Summary judgment is appropriate "if the pleadings, the discovery and disclosure materials on file, and any affidavits show that there is no genuine issue as to any material fact and that the movant is entitled to judgment as a matter of law." FED. R. CIV. P. 56(c). The moving party bears the burden of showing that there is no genuine issue of material fact and that it is entitled to judgment as a matter of law. Celotex Corp. v. Catrett , 477 U.S. 317, 323 (1986); Enter. Bank v. Magna Bank , 92 F.3d 743, 747 (8th Cir. 1996). A dispute over a fact is "material" only if its resolution might affect the outcome of the lawsuit under the substantive law. Anderson v. Liberty Lobby, Inc. , 477 U.S. 242, 248 (1986). A dispute over a fact is "genuine" if "the evidence is such that a reasonable jury could return a verdict for the non-moving party." Id . All justifiable inferences are to be drawn in the nonmovant's favor and the evidence of the non-movant is to be believed. Id. at 255.

B. Strict Liability Claims

1. Design Defect

Because this is a diversity case, the Court applies the substantive law of Minnesota, the forum state. In re Levaquin Prods. Liab. Litig. , 700 F.3d 1161, 1165 (8th Cir. 2012). Minnesota courts analyze design defect claims under a "reasonable care" balancing test. Holm v. Sponco Mfg., Inc. , 324 N.W.2d 207, 213 (Minn. 1982). To prevail under the test, the plaintiff must show that: (1) the product was in a defective condition unreasonably dangerous for its intended use; (2) the defect existed when the product left defendants' control; and (3) the defect was the proximate cause of the plaintiff's injuries. Patton v. Newmar Corp. , 538 N.W.2d 116, 119 (Minn. 1995).

Plaintiff alleges that J.D.O.'s dress was defective because of its extreme ignition and flammability characteristics, as well as the lack of an appropriate warning.[1] (Pl.'s Mem. in Opp'n to Defs.' Mot. for Summ. J. at 14-15 [Doc. No. 27].) Plaintiff attributes the ignition and flammability characteristics of the dress to the combination of its predominantly cotton fiber content, the open and flowing design, and the loose fit. (Id. at 14.)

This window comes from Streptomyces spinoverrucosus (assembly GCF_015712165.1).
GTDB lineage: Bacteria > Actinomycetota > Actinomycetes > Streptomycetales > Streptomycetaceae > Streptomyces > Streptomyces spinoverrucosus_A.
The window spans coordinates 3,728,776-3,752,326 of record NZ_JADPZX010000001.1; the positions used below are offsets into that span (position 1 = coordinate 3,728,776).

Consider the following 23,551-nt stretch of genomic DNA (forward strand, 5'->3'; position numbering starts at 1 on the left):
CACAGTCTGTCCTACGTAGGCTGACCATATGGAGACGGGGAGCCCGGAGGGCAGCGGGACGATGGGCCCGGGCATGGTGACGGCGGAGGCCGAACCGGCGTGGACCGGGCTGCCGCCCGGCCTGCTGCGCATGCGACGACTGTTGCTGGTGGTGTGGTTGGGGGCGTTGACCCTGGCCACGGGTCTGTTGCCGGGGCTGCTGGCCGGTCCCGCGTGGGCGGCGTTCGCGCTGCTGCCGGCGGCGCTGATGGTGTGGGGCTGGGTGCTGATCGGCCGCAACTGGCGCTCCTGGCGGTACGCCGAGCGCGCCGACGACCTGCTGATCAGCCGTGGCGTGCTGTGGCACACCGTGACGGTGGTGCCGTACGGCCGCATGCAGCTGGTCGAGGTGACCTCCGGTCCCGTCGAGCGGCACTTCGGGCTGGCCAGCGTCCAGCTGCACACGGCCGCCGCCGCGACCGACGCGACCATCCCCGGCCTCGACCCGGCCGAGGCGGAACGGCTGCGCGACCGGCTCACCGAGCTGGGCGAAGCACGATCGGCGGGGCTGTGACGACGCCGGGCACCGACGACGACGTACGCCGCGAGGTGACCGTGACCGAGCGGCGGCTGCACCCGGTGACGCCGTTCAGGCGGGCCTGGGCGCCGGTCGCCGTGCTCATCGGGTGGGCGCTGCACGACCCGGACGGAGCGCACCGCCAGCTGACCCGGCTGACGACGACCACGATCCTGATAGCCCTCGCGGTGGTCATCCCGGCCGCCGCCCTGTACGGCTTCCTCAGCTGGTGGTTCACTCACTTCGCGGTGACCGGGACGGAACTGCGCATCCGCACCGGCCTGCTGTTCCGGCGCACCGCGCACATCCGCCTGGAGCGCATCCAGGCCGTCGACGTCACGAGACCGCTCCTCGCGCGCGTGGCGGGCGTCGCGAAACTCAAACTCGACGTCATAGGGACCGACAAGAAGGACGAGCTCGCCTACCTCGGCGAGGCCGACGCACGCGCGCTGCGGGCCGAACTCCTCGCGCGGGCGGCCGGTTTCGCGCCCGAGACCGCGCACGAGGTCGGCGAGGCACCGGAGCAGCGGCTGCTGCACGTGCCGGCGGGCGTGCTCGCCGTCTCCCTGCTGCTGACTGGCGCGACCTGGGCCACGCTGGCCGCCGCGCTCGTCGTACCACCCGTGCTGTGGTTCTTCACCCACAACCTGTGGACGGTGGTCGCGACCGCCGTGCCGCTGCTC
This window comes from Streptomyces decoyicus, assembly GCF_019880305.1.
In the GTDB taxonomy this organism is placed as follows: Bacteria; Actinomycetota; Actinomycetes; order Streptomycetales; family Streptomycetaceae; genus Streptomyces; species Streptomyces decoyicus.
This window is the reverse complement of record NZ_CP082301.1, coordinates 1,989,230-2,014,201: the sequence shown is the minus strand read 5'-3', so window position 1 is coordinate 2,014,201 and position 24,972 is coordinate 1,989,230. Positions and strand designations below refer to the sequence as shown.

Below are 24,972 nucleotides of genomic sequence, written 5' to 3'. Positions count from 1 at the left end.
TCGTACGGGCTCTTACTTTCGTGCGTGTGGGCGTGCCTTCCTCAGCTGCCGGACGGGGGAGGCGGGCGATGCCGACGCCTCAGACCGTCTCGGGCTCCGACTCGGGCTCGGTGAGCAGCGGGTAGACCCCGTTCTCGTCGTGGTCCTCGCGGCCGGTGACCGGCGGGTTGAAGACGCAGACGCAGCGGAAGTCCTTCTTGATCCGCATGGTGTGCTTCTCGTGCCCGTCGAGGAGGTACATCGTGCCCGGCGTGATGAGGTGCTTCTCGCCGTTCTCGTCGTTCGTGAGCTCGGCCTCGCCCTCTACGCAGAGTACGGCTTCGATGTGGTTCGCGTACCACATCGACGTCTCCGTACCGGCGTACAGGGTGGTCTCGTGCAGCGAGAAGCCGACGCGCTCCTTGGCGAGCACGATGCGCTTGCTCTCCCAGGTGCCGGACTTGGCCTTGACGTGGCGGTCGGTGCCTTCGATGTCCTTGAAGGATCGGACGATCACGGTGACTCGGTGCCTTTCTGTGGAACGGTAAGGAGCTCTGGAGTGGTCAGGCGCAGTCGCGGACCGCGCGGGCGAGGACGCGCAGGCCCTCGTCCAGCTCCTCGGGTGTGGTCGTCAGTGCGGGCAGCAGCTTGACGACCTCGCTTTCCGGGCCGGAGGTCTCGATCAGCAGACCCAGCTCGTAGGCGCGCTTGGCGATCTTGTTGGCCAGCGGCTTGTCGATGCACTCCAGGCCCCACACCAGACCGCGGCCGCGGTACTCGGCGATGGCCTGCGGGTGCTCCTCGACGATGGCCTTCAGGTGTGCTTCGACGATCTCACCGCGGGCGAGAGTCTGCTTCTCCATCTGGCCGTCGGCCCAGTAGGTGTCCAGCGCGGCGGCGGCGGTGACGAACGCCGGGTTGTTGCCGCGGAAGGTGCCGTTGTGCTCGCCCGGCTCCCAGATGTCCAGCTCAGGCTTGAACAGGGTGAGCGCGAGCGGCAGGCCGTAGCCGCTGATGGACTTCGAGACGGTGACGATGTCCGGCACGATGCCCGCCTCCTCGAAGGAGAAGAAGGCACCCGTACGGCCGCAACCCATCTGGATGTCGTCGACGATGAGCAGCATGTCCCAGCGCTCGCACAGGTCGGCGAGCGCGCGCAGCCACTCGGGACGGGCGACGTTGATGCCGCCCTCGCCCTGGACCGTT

Defendants argue that there is no design defect because the dress met the governmental flammability standard under 16 C.F.R. § 1610; no safer alternative design existed; and the risk of J.D.O.'s injuries is minimal. (Defs.' Mem. in Supp. of its Mot. for Summ. J. at 9-23 [Doc. No. 25].) Defendants also argue that Plaintiff cannot establish the proximate cause element, and regardless, Plaintiff is barred by her contributory negligence. (Id. at 23-25.)

a. Defective Product

The parties agree that J.D.O.'s dress-both the shell and lining-met the federal flammability standard under 16 C.F.R. § 1610, also known as Commercial Standard ("CS") 191-53.[2] Defendants argue that the dress is not defective because it passed the federal testing regulations. (Defs.' Mem. in Supp. of its Mot. for Summ. J. at 15 [Doc. No. 25].)

The Minnesota Supreme Court rejected Defendants' very argument in Gryc v. Dayton-Hudson Corp. , 297 N.W.2d 727 (Minn. 1980), a case that considered whether cotton flannelette was unreasonably dangerous for use in children's sleepwear because of its highly flammable characteristics. In Gryc, a four year old girl, wearing loose-fitting 100% cotton flannelette pajamas, was watching television in the living room while food was cooking on an electric stove in the kitchen. 297 N.W.2d at 729. Her mother set a timer above the stove and went to the basement to do laundry. Id . Shortly after the timer sounded, the girl went to the kitchen, moved a chair to the stove, climbed onto it, reached above the stove, and turned off the timer. Id . Her pajama top touched a lit burner and instantly ignited, resulting in second- and third-degree burns and scars to 20% of her body. Id. at 729-30. At trial, the defendant argued that the cotton flannelette was not unreasonably dangerous, in part because it complied with the Flammable Fabrics Act. Id. at 730. The jury nonetheless found the defendant liable and awarded compensatory and punitive damages, which the Minnesota Supreme Court affirmed. Id. at 729. The Minnesota Supreme Court agreed with the trial court's findings because substantial evidence established that